I've fallen through the floor in an MMO before. It's not that uncommon – in the worst cases, all you need to do is send a GM a message and they'll relocate you relatively painlessly. As players we generally accept that games break, and that sometimes you'll end up tumbling somewhere you're not supposed to be.
'Tumbling somewhere you're not supposed to be' is part of EverQuest Next's mission statement. SOE's vision for the next generation of MMOs involves a gameworld that is layered like Minecraft, with hand-designed fantasy landscapes on the surface and procedurally-generated tunnels below. The next Norrath is built out of voxels – clever cubelets that can be generated, moulded and destroyed on the fly. At the most basic level, that means a surface world built out of destructible components: demonstrating the game for the first time, game director David Georgeson showed how melee strikes and magic attacks can blow up walls and leave craters.
This is impressive simply as a visual effect, and adds a level of responsiveness to the world that isn't present in other games. Over time, this damage will repair itself to make way for fresh adventurers, and certain key areas won't be destructible at all – but it's what voxel technology has allowed SOE to do next that elevates it from impressive to important.
Break through the floor in EverQuest Next – either in the aftermath of an earth-shattering blow, or by casting a spell or picking up a shovel – and you'll enter a subterranean cavern that is generated on the fly for you to explore. You'll be able to hunt monsters, claim items and conduct the rest of your MMO business in an environment that promises a new experience every time you enter it – and the deeper you go, the more you'll encounter.
As well as differentiating the strata of the world through visual themes – underground lakes, crystal caves, the volcanic core – each layer corresponds to an era in the game's lore, enabling you to encounter history first-hand as you pick through the remains of each passing age.
EverQuest Next is a reboot rather than a sequel. The key characters and places of Norrath will return, but their alignments, appearance and fates have been remixed. The creative freedom this has granted SOE will be extended to the players as well.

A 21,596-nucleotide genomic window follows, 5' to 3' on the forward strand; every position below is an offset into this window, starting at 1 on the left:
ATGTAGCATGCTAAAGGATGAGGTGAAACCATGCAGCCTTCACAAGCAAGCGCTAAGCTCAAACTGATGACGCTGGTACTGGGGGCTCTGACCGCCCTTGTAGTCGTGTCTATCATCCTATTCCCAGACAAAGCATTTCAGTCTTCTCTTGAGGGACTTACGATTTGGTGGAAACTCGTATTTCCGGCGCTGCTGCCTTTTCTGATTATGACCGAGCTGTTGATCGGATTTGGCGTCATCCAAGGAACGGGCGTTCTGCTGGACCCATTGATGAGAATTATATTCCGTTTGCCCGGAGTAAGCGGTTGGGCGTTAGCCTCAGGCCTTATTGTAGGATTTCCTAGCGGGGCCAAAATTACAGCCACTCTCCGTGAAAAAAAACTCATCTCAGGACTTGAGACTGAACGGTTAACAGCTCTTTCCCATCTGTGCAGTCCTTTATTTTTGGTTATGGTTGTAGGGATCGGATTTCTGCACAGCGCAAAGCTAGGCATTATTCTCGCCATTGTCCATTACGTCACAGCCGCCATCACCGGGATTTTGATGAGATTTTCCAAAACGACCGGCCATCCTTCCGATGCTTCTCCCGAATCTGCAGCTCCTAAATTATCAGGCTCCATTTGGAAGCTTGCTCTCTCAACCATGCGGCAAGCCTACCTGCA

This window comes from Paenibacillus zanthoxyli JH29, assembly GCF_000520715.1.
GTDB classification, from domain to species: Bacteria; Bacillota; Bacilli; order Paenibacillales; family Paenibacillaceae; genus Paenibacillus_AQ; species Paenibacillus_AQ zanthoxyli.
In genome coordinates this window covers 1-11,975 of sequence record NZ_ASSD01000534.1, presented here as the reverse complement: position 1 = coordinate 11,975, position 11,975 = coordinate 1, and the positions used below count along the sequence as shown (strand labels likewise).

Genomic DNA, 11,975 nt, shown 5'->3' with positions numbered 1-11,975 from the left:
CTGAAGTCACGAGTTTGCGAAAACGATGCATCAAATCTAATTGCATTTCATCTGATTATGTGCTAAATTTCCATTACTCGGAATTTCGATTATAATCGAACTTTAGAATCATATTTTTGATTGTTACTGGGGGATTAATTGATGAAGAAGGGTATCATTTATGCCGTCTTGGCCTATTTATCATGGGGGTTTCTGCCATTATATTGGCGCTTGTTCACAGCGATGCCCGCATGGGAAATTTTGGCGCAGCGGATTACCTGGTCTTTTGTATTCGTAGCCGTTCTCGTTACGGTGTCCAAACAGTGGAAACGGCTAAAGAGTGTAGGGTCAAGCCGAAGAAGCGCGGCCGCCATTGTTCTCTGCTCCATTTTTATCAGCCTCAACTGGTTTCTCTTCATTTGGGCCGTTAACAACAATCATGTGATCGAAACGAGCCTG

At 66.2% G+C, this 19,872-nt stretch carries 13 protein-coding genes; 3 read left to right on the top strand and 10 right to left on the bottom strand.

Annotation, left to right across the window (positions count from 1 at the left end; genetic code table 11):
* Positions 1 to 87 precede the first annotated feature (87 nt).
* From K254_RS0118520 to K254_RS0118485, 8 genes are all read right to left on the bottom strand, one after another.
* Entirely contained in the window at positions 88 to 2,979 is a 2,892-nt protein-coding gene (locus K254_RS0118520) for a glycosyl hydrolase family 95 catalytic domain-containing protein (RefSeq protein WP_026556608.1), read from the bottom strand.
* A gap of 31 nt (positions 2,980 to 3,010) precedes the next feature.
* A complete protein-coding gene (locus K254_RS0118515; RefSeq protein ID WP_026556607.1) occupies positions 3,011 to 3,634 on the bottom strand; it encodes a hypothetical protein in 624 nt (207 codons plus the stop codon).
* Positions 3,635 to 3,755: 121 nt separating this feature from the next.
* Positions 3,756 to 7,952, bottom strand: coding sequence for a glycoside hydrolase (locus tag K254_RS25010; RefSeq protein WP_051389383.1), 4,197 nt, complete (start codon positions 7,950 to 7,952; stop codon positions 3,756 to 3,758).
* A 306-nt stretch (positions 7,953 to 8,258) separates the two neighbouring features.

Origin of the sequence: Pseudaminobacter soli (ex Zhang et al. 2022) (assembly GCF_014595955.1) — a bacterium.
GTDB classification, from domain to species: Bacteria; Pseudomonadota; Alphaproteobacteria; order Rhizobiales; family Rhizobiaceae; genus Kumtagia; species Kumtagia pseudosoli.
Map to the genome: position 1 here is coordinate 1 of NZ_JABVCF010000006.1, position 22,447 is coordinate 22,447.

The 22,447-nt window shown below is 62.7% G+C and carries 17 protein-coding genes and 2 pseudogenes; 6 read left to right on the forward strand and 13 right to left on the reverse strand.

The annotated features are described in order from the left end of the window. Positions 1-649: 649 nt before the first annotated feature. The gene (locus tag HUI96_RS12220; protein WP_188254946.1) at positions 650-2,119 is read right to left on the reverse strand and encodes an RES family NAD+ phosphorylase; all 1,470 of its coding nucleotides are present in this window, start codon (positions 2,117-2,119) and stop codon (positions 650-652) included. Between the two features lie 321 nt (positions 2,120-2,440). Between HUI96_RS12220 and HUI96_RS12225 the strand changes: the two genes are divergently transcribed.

Later in the year, SOE will release EverQuest Next Landmark – a freeform voxel-building game where players can claim plots of land, dig for resources, and build whatever they like with them. The obvious inspiration is Minecraft, right down to the random generation of landmasses on every server. Unlike Minecraft, however, Landmark's construction tool allows for the smooth carving of blocks: rough edges are possible, as are curves and even perfect spheres. It's seriously impressive in action, like watching professional 3D software running in a game engine.
Players can then take the things they've made and list them for sale on Player Studio, SOE's take on the Steam Workshop. If you buy one of these prefabs for real money and use them in your own constructions, any money you make will then earn royalties for the original creator. It's Minecraft with microtransactions, where players have the chance to directly benefit. To say that it has the potential to be massive feels like an understatement. The only obstacles I can see are technological, and SOE will be under tremendous pressure to prove that their engine actually works.
The continued development of EverQuest Next will happen in collaboration with Landmark players. Through competitions and events, SOE will allow the community to decide which player-made structures are plucked from their Landmark landmasses and used in the final version of Norrath. Talking to the team about it, ideas spin out rapidly: plaques on temples crediting the player who laid the foundation stones; buildings that cycle between different versions – each made by a different player – each time they're destroyed and rebuilt.
“While not every player is capable of creative genius, there are groups and individuals that are,” says creative director Jeff Butler. “We want to find those people and empower them.”
This spirit of openness will, SOE claim, define the rest of the game's development. I asked art director Rosie Rappaport whether they would ever 'hard code' parts of the environment in ways that players couldn't. “We consider it cheating if we make our own [proprietary] tools,” she says. “That's not our philosophy. We're playing by the same rules that the players are.”